Family meals are a comforting ritual for both parents and kids. Children like the predictability of family meals and parents get a chance to catch up with their kids. Kids who take part in regular family meals are also:
- More likely to eat fruits, vegetables, and grains
- Less likely to snack on unhealthy foods
- Less likely to smoke, use marijuana, or drink alcohol
In addition, family meals offer the chance to introduce your child to new foods and find out which foods your child likes and which ones he or she doesn’t.
Teens may turn up their noses at the prospect of a family meal – not surprising because they’re trying to establish independence. Yet, studies find that teens still want their parents’ advice and counsel, so use mealtime as a chance to reconnect. Also, consider trying these strategies:
- Allow your teen to invite a friend to dinner.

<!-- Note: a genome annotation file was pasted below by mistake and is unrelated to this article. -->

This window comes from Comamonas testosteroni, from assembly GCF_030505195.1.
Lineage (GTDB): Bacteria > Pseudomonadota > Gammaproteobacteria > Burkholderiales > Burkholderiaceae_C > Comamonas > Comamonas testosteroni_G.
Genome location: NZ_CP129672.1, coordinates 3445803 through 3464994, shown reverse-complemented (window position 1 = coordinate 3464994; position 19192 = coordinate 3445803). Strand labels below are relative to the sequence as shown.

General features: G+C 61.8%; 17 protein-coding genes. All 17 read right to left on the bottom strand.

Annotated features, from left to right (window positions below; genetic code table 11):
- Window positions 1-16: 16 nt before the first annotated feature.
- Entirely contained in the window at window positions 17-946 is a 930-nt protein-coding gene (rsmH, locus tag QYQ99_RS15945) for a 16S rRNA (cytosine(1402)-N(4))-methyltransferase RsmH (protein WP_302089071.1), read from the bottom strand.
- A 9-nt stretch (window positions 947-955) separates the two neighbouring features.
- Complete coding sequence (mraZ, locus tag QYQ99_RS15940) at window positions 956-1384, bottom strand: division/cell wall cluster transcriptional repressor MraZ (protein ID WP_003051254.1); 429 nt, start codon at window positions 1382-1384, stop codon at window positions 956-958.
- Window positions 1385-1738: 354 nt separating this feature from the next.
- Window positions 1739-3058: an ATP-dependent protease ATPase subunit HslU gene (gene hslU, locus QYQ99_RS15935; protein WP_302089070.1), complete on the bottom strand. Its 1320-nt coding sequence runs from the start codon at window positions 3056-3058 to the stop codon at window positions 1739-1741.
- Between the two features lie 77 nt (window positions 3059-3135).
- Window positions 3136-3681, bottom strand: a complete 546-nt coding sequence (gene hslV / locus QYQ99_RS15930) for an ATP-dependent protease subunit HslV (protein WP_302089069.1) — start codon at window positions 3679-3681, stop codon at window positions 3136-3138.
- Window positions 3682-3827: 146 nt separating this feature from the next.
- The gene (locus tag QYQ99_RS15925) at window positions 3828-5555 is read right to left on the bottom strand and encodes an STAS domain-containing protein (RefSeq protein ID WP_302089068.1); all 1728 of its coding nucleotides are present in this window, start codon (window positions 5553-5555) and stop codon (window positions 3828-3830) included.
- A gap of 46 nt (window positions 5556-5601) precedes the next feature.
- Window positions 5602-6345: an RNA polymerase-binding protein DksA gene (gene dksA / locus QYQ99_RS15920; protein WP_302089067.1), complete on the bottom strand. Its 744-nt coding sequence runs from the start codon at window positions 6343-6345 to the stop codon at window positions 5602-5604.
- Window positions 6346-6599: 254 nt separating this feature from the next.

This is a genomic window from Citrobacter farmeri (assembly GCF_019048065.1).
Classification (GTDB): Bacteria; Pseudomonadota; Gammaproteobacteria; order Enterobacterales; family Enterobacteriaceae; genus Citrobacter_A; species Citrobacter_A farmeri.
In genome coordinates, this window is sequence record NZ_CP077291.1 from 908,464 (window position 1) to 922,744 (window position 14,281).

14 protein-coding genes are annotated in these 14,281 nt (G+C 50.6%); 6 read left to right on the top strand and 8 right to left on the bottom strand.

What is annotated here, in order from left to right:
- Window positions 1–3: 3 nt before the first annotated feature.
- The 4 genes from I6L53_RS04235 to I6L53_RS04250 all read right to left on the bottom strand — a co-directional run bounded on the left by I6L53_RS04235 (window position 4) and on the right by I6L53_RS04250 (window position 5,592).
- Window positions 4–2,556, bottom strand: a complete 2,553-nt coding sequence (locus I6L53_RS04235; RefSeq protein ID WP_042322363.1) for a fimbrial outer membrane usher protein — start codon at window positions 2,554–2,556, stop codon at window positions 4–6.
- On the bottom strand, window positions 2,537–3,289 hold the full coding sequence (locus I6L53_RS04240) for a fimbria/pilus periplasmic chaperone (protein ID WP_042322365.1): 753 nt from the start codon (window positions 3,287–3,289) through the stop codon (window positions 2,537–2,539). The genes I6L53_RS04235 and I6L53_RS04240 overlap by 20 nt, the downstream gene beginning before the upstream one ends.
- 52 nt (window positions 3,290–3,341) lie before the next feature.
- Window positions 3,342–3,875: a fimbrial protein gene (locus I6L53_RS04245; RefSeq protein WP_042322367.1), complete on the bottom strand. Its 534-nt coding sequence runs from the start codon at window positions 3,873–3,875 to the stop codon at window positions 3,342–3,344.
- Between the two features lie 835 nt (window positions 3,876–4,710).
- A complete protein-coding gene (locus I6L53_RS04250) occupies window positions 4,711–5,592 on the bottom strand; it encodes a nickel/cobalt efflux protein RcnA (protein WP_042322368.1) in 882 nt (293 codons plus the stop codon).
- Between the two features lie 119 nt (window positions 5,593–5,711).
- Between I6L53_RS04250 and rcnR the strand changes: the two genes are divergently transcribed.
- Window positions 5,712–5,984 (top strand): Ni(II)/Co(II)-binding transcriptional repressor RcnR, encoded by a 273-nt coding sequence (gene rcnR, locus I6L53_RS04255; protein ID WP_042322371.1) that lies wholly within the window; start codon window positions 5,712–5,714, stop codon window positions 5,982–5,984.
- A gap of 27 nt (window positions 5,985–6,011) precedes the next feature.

- Involve your teen in meal planning and preparation.
- Keep mealtime calm and congenial – no lectures or arguing.
What counts as a family meal? Any time you and your family eat together – whether it’s takeout food or a home-cooked meal with all the trimmings. Strive for nutritious food and a time when everyone can be there. This may mean eating dinner a little later to accommodate a child who’s at sports practice. It can also mean setting aside time on the weekends, such as Sunday brunch, when it may be more convenient to gather as a group.